In both politics and religion we often hear that something is undeniable. In politics the undeniable "facts" are justified as simply a matter of "commonsense". By implication, the validity of such political "truth" would only be denied by a fool or a scoundrel. Religiously undeniable "truth", however, is rarely sold as "commonsense. Instead, we generally hear that such "truth" is divinely revealed and therefore cannot be challenged because of its infallible source.
Any serious student of human history knows that undeniable truth, especially of the "commonsense" variety, is a very shaky notion. Repeatedly, a "commonsense", undeniable fact has melted away, when new "incontrovertible" evidence overwhelmed what was previously believed to be self evident.
A perfect and often cited example of this is the account of the experiment with gravity conducted by Galileo at the Tower of Pisa. It is quite easy to imagine how, those before Galileo, assumed that the speed of a falling object depended on its weight. After all the harder one pushed on an object the faster it moved. Weight and force seemed equivalent. Heavier objects were subject to a great force and therefore "logically" moved faster in freefall. What could be more "obvious", everyone thought. But, lo and behold, Galileo demonstrated that "commonsense" was totally wrong. Similar demonstrations have been repeated many times, more recently by Einstein and others in the field of physics.
Religious infallible truth faces the added hurdle of dealing with issues outside the realm of physical experimentation and which by their very nature often do not appear supportable by so called commonsense evaluation. The "undeniable facts" of religion are therefore inherently a matter of faith. In the case of our prevailing religion, institutional Christianity, this is faith in the divine origin of the Bible as we have it and faith in our ability to understand and interpret that revelation.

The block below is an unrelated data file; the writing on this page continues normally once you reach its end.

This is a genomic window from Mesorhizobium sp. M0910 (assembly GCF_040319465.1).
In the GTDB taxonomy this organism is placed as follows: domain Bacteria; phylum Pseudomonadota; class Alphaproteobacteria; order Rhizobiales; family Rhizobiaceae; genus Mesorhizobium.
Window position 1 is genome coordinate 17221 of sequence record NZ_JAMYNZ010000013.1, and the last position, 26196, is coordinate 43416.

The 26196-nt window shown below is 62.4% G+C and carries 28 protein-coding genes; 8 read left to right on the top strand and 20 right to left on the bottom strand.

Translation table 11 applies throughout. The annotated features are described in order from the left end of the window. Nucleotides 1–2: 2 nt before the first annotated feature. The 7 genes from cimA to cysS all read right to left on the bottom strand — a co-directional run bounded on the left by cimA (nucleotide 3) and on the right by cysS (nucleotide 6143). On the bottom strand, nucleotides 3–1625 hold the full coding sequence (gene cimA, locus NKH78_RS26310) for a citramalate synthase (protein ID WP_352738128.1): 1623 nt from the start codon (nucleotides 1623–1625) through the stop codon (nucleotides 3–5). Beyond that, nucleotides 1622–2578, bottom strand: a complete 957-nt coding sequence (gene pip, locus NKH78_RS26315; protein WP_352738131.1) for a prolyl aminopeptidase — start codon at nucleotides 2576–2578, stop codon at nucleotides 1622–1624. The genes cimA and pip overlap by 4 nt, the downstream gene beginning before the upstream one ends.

Since faith rather than rational evaluation underlies religious truth, that faith must have a basis. Faith based religious truth may be comfortable because it is widely held. It may have been adopted in the impressionable stage of early childhood and therefore became deeply embedded in our subconscious mind. It may be only loosely held as true because one's life is not dependent on such truth, and it remains unchallenged because it is irrelevant in the current context. All these and other reasons allow "undeniable religious truth" to exist and even flourish though its basis is anything but undeniable.
Orthodox Christianity's claim to be the only people acceptable to God, however, implies that its theology is based on undeniable truth. A theology, which insists that all must adhere to it because God demand as much, must substantiate that claim in some sort of readily acceptable, i.e. provable way. How else could all people ever be convinced of its validity? Ironically though, we know that the tenets of Christian Orthodoxy have been argued for centuries and still are. Undeniable truth which is continuously debated is hardly undeniable.
I believe we have every reason to remain skeptical of even the most seemingly solid truths, political and religious. Too much of what is said to be undeniable turns out to be a house of cards under serious scrutiny.